Hexcel (HXL): Parts maker for the expanding aerospace group

By Mike Cintolo, Editor of Cabot Market Letter and Cabot Top Ten Trader
From Cabot Wealth Advisory 11/10/11

As for my stock idea today, I’m going to venture into an industry that few investors really get excited about–aerospace. I have always had a small affinity towards the group because (a) it’s a huge group, moneywise, and (b) there are few firms involved in it. And that means when business turns up, whether it’s thanks to the economy or a new product, all of that money flows to relatively few companies.

I believe that’s happening now, as a multi-year wave of orders thanks to expansion in the emerging markets (where air travel is growing nicely) and thanks to Boeing’s new 787 Dreamliner, which is finally on track after years of delays.

One company benefiting from all this is Hexcel (HXL), a parts maker for the group. Here’s what I wrote about the company in the October 17 issue of Cabot Top Ten Trader:

“Aerospace stocks rarely get the blood pumping, but we’ve always liked the sector because there are so few players in the space … so when business trends are good, institutional money tends to fly into the handful of firms that are benefiting. Hexcel is one of those firms, specializing in lightweight, high-performance structural materials that are mostly used in aerospace, though the firm also does a decent business in the industrial sector. But the growth is likely to come from increased airplane build rates in the quarters ahead; Boeing, for instance, recently delivered its first 787 Dreamliner (a mere three years late!), and as that program ramps, it could be a boon to Hexcel. (The company reportedly has about $1.5 million of composite materials on every 787.) Revenues have been steadily expanding since a dry spell during 2008 and early 2009, while earnings have been lifting off at a much faster clip. Earnings are projected to rise only 18% in 2012, but we feel that figure will be low, especially if Boeing keeps its act together with Dreamliner deliveries. It’s not going to be your fastest horse, but Hexcel looks to be in the right place at the right time.”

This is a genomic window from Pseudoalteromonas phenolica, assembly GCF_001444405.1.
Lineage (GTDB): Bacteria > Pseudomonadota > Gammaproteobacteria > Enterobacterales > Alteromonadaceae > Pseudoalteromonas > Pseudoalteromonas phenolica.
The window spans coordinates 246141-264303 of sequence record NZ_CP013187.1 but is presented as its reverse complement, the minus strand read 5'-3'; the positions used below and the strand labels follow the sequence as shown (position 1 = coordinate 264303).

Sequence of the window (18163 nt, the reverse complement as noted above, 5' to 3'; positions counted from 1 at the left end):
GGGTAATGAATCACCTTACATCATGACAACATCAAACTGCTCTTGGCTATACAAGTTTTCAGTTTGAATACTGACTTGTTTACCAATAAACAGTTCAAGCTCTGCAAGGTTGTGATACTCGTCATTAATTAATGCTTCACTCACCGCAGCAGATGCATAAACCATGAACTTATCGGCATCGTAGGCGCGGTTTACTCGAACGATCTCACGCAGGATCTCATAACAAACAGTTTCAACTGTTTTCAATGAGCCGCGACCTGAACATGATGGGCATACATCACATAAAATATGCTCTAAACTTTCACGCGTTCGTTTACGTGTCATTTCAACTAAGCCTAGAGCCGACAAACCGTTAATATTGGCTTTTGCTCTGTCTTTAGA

Since then, the company has reported a terrific third quarter, with earnings of 34 cents per share, trouncing estimates of 27 cents, while revenues leaped 19% from the year before (though revenues were up 32% in its commercial plane segment). HXL reacted well to the news, briefly tapping new-high ground before backing off and chopping around, just like the overall market. I was encouraged to see the stock back off on light volume yesterday as the Dow tanked nearly 400 points.

Still, I think the company’s steady business and outlook means the next big move is likely up. I think taking a small position around here makes sense, with a stop-loss around 21. A break above 26 (accompanied by a healthier overall stock market) would be highly bullish.

Editor’s Note: Some investors can make good money in bull markets, and some are good at avoiding damage in bear markets. But to have great returns, you need to do both … like Mike Cintolo (VP of Investments for Cabot) has done as editor of the Cabot Market Letter.  Since he took over at the start of 2007, Mike has outperformed the S&P 500 by 11.0% annually thanks to top-notch stock picking and market timing. To benefit from Mike’s advice during these challenging times—and to know when and what to jump on when the bulls re-take control–be sure to give Cabot Market Letter a try today. Click here to learn more.

Mike CintoloMichael Cintolo
Vice President of Investments and Editor of Cabot Market Letter and Cabot Top Ten Trader

A growth stock and market timing expert, Michael Cintolo is editor of Cabot Market Letter and Cabot Top Ten Trader. Since joining Cabot in 1999, Mike has uncovered exceptional growth stocks and helped to create new tools and rules for buying and selling stocks. Perhaps most notable was his development of the proprietary trend-following market timing system, Cabot Tides that has helped Cabot place among the top handful of market-timing newsletters numerous times.